Have you ever noticed that you might get up early while your partner enjoys a little extra shuteye? Or perhaps your partner falls asleep in the late evening, while you tend to be more of a night owl?
If you and your spouse have very different sleeping patterns and habits, don’t worry – it’s not a sign that you’re incompatible when it comes to sleep. It could just be a difference in your circadian rhythms, and on a broader scale, your inherent physical makeup.
Research has shown that men and women tend to sleep very differently across the board. This is true from regular sleeping routines, to common sleep issues and conditions that affect both genders.
So why do these discrepancies occur, and how does it work?
It all starts with your internal clocks and how you are naturally hardwired to rest.
We rely on our circadian rhythms to signal when we are supposed to sleep, and when we are supposed to be awake. And the part of the brain that controls these rhythms is called the hypothalamus. In addition, other factors such as light, disruptions, sleeping habits, and technology screens can influence (and even harm) our circadian rhythms.
Another factor that also dictates our circadian rhythms is gender. Men tend to have a longer circadian rhythm cycle than women. This means that on the whole, they feel less tired in the evening. Women, on the other hand, tend to have a shorter cycle. Thus, they generally wake up earlier – and faster – than their male counterparts.
These subtle differences in men and women’s circadian rhythms can have other consequences as well, besides just varying bedtimes and wake-up times.
For example, when it comes to sleep interruptions, men tend to be more affected and have a harder time getting back to sleep than women, and may be more affected by sleep deprivation. On the other hand, women tend to have a more drastic dip in energy levels in the evenings, which may lead to a higher risk of accidents at work or on the road.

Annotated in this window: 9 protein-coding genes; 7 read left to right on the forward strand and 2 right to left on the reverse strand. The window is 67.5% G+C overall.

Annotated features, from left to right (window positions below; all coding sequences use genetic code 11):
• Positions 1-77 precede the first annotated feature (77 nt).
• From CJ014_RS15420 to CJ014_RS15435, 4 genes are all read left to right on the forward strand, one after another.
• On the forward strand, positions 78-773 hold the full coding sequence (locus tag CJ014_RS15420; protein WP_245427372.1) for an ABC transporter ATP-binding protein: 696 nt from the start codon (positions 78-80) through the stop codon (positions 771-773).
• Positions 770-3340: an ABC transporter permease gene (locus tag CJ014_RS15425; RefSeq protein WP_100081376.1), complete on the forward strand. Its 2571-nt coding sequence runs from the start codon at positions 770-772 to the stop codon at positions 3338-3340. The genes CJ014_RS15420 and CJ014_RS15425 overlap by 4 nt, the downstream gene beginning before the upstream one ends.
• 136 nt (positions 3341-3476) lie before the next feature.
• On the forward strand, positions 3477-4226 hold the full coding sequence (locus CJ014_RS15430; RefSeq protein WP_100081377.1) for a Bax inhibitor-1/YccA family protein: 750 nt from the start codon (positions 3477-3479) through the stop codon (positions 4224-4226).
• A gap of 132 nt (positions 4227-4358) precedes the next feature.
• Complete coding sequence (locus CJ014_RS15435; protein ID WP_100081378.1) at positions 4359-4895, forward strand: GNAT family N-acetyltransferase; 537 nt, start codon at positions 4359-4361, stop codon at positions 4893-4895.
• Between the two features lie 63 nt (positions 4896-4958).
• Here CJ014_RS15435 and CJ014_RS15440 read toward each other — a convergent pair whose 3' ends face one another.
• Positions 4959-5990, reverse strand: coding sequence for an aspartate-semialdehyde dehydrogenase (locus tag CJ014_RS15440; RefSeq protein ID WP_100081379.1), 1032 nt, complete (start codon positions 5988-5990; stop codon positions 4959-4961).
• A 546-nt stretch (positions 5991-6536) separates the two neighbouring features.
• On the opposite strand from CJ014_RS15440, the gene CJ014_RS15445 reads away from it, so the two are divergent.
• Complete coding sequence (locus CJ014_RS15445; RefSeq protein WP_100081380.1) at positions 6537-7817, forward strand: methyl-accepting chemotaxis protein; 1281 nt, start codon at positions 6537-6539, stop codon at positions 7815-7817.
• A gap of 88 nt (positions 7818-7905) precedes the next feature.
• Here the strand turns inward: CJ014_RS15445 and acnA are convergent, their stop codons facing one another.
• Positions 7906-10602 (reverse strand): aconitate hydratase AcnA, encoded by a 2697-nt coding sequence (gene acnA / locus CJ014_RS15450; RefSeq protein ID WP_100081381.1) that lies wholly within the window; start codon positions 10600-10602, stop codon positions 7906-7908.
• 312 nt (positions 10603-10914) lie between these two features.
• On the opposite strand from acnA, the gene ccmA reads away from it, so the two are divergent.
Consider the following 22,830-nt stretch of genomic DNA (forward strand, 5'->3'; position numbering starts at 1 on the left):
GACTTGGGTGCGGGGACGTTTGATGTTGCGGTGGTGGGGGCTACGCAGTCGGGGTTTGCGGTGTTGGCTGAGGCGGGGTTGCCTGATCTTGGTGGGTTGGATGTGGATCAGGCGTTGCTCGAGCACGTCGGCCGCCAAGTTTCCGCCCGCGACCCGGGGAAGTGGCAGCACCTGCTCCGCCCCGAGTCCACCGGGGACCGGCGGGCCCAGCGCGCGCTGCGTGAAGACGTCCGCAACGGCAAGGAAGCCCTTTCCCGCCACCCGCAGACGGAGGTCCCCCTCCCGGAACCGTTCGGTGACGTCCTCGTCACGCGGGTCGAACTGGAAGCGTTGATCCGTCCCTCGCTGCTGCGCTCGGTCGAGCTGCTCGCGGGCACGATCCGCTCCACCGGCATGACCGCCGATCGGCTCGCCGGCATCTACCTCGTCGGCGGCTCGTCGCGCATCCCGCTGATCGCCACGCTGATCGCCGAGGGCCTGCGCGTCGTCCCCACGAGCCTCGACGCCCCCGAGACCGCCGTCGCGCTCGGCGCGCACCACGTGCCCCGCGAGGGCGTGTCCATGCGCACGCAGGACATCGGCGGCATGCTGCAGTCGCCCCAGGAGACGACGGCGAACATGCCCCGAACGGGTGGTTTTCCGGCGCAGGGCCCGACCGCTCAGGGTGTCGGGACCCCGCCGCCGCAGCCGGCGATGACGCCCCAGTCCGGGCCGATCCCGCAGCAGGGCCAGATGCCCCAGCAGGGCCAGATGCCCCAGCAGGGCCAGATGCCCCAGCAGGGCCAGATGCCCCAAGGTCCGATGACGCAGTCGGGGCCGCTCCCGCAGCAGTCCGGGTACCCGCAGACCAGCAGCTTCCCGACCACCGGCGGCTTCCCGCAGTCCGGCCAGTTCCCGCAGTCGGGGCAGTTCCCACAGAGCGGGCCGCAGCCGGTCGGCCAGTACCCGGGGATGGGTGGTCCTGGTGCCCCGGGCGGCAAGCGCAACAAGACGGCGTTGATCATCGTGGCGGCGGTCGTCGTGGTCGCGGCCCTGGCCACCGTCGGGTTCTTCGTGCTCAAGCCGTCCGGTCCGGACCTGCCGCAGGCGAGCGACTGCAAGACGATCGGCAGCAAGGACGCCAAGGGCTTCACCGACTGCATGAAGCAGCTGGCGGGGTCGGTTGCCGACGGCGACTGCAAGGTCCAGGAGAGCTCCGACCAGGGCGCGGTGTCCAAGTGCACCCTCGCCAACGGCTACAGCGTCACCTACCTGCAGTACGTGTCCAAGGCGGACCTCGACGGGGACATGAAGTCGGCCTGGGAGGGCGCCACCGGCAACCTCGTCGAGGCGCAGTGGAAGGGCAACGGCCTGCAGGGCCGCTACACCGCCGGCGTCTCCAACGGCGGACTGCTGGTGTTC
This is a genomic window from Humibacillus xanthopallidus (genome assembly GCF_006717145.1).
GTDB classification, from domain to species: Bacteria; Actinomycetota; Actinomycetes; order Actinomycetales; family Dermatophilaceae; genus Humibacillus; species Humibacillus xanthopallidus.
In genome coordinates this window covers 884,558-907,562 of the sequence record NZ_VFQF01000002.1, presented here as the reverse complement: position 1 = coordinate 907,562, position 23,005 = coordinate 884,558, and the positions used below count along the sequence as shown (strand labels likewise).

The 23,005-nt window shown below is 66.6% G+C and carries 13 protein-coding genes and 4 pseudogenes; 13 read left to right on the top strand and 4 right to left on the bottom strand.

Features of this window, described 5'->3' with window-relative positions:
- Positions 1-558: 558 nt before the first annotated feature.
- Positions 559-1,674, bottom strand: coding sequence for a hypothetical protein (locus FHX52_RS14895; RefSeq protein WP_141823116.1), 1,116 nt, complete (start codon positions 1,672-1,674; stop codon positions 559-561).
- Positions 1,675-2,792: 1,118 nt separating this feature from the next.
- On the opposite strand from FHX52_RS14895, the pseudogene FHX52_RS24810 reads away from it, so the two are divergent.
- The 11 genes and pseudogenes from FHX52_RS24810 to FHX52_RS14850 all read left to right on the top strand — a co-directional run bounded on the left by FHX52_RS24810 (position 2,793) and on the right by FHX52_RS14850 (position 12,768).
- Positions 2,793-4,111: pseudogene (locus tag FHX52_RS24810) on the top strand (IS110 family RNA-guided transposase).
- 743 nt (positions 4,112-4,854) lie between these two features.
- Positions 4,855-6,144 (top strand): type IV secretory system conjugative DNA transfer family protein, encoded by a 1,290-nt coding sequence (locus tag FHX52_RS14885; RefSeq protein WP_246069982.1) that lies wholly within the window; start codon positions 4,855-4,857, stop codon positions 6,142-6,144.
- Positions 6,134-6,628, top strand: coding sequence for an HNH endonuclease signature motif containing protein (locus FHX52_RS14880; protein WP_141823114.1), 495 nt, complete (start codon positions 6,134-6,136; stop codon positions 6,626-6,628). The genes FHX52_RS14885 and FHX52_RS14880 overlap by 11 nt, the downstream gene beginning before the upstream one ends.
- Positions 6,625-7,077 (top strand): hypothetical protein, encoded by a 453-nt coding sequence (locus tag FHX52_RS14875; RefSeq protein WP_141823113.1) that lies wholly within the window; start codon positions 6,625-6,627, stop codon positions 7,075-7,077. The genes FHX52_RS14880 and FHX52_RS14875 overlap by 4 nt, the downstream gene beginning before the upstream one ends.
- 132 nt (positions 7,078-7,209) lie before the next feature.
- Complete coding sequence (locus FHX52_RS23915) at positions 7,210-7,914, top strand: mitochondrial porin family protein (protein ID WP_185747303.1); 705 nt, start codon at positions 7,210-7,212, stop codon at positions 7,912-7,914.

The two genders sleep differently. But it’s paying attention to the cues of your body’s internal clock that’s important when it comes to getting a good night’s rest.
Several studies have also found differences when it comes to the two genders’ abilities to fall, and stay, asleep. Men tend to fall asleep much faster than women, and are less likely to be woken up by distractions – such as loud noises.
There are several reasons for this discrepancy.
For one thing, despite a dip in energy levels, women tend to have more active brains at night. This leads to worrying, anxiety, or just mental activity that prevents them from reaching a sleepy state of mind.
For another, hormonal changes throughout a woman’s lifetime can alter their chemical production and sleeping routine. These changes make it more likely for them to wake up in the middle of the night during certain life stages. (This is especially true during pregnancy and menopause).
Men and women also use different tools to fall asleep, with women generally relying on books, baths, and relaxing music. Meanwhile men turn to television, screens, and other electronic distractions. In this scenario, the women have the men beat, as excess screen time can actually alter your naturally occurring circadian rhythms.
When it comes to sleeping disorders like obstructive sleep apnea (OSA), women have a clear disadvantage for pinpointing and diagnosing potentially dangerous sleep issues. This is because men tend to have much more noticeable signs of this common sleeping disorder, particularly when it comes to snoring and gasping in their sleep.
However, women with OSA snore less. And they often suffer from other symptoms such as daytime fatigue, moodiness, or headaches. But the problem is these symptoms resemble having other conditions like depression or anxiety. As a result, women are diagnosed far less often with sleeping disorders like obstructive sleep apnea. And it often takes women more than one doctor’s visit to get an accurate diagnosis.
The good news is now there are at-home sleep tests. These tests are readily available online and can make a diagnosis easier to achieve for both sexes, regardless of noticeable or unnoticeable symptoms.
Men and women are different to be sure, and as it turns out, this carries over to their sleeping habits as well. So don’t stress about differences in sleep schedules, and pay attention to gender-specific signs of a sleeping disorder, (especially if you’re female), to ensure the best quality sleep for you both.
Not sure where to start if you suspect a sleeping problem? Contact us for help and guidance to getting back to better sleep and better health!